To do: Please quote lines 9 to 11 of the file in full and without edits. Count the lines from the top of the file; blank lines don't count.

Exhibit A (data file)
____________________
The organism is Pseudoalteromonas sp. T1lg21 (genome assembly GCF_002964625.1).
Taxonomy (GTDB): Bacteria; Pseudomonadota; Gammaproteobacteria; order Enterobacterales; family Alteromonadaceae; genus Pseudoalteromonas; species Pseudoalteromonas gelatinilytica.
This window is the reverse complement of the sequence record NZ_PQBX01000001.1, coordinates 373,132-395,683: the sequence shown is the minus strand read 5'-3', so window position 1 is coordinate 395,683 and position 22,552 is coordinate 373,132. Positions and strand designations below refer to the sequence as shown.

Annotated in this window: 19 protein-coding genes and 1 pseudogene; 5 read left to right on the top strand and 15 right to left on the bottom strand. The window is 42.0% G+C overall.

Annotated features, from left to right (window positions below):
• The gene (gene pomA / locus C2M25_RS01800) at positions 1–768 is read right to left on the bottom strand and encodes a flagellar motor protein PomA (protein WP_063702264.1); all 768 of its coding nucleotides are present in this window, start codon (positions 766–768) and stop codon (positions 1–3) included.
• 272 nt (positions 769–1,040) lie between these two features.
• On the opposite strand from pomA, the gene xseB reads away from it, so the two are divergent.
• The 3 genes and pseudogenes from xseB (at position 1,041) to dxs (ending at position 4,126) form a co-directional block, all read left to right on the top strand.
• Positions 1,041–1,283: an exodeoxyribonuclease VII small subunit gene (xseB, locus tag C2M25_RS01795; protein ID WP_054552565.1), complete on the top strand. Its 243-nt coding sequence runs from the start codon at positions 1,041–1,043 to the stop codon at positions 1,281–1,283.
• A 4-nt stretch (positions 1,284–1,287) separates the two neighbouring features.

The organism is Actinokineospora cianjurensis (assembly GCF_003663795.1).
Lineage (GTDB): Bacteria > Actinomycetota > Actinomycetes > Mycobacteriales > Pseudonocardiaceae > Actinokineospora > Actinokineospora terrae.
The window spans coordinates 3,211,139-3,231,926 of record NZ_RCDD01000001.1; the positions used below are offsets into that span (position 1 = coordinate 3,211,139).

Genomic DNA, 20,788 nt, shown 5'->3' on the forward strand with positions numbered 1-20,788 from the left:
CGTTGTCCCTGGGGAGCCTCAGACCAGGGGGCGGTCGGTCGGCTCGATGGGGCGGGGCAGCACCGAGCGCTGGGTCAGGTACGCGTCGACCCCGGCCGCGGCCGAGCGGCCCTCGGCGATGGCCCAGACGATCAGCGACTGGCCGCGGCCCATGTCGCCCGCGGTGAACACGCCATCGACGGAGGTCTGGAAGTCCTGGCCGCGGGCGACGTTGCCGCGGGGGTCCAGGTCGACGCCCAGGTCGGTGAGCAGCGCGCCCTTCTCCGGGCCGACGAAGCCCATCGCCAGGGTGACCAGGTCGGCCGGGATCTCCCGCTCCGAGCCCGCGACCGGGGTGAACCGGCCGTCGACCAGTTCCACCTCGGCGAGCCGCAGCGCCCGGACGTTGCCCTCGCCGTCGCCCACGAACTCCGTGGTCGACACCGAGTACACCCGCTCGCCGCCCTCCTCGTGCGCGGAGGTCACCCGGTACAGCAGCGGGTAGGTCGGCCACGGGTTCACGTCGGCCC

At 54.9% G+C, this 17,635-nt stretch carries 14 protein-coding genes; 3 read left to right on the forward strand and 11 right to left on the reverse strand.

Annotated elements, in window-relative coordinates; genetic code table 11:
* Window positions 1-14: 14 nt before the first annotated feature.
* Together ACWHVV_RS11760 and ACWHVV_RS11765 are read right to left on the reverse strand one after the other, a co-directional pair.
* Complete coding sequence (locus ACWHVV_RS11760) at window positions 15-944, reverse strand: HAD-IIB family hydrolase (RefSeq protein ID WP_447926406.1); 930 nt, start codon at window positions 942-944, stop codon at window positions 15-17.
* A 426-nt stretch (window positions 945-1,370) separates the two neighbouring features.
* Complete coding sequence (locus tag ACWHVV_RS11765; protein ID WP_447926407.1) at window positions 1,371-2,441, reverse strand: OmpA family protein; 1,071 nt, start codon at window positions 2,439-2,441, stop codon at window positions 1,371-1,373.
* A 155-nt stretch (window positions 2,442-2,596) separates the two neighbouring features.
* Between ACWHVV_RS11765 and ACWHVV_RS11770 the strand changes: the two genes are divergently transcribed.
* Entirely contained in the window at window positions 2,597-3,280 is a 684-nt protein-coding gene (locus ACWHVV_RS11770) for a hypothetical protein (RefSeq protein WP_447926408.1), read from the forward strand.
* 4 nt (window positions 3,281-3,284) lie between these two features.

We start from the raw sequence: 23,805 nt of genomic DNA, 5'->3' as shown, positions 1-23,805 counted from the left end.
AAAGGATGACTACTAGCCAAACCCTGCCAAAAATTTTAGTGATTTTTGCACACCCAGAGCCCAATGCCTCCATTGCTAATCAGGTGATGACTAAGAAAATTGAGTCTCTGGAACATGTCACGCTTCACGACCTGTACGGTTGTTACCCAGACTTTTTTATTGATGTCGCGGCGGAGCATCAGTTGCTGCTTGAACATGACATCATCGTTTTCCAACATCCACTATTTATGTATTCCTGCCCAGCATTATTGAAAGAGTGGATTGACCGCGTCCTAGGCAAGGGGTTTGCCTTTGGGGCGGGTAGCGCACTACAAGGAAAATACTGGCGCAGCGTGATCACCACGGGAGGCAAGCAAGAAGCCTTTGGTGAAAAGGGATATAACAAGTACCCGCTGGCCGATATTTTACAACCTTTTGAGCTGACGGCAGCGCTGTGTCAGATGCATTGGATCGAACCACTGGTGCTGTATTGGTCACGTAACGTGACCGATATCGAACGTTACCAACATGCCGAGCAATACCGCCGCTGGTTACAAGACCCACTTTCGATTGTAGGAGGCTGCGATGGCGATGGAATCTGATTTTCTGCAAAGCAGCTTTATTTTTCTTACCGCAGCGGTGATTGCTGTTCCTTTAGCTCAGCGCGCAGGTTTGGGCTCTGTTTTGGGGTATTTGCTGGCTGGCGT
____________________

• The 3 genes and pseudogenes from xseB (at position 1,041) to dxs (ending at position 4,126) form a co-directional block, all read left to right on the top strand.
• Positions 1,041–1,283: an exodeoxyribonuclease VII small subunit gene (xseB, locus tag C2M25_RS01795; protein ID WP_054552565.1), complete on the top strand. Its 243-nt coding sequence runs from the start codon at positions 1,041–1,043 to the stop codon at positions 1,281–1,283.
• A 4-nt stretch (positions 1,284–1,287) separates the two neighbouring features.